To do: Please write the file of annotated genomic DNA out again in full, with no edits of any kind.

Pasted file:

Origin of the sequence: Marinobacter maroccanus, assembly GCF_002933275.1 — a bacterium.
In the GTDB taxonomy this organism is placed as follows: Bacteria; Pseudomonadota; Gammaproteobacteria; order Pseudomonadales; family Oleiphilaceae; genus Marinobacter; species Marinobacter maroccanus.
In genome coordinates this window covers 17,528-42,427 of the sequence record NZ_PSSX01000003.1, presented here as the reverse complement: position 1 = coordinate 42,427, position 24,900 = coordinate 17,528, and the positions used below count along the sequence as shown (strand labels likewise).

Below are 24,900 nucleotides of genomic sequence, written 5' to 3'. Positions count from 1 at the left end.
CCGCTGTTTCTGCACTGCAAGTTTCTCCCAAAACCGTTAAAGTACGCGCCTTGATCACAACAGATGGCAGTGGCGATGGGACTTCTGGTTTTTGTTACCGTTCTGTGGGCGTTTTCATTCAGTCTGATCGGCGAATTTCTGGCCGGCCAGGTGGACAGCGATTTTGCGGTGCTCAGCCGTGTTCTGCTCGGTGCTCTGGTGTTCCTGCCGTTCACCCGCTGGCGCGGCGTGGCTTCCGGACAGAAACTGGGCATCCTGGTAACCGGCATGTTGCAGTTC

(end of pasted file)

Origin of the sequence: Marinobacter maroccanus, assembly GCF_002933275.1 — a bacterium.
In the GTDB taxonomy this organism is placed as follows: Bacteria; Pseudomonadota; Gammaproteobacteria; order Pseudomonadales; family Oleiphilaceae; genus Marinobacter; species Marinobacter maroccanus.
In genome coordinates this window covers 17,528-42,427 of the sequence record NZ_PSSX01000003.1, presented here as the reverse complement: position 1 = coordinate 42,427, position 24,900 = coordinate 17,528, and the positions used below count along the sequence as shown (strand labels likewise).

Below are 24,900 nucleotides of genomic sequence, written 5' to 3'. Positions count from 1 at the left end.
CCGCTGTTTCTGCACTGCAAGTTTCTCCCAAAACCGTTAAAGTACGCGCCTTGATCACAACAGATGGCAGTGGCGATGGGACTTCTGGTTTTTGTTACCGTTCTGTGGGCGTTTTCATTCAGTCTGATCGGCGAATTTCTGGCCGGCCAGGTGGACAGCGATTTTGCGGTGCTCAGCCGTGTTCTGCTCGGTGCTCTGGTGTTCCTGCCGTTCACCCGCTGGCGCGGCGTGGCTTCCGGACAGAAACTGGGCATCCTGGTAACCGGCATGTTGCAGTTC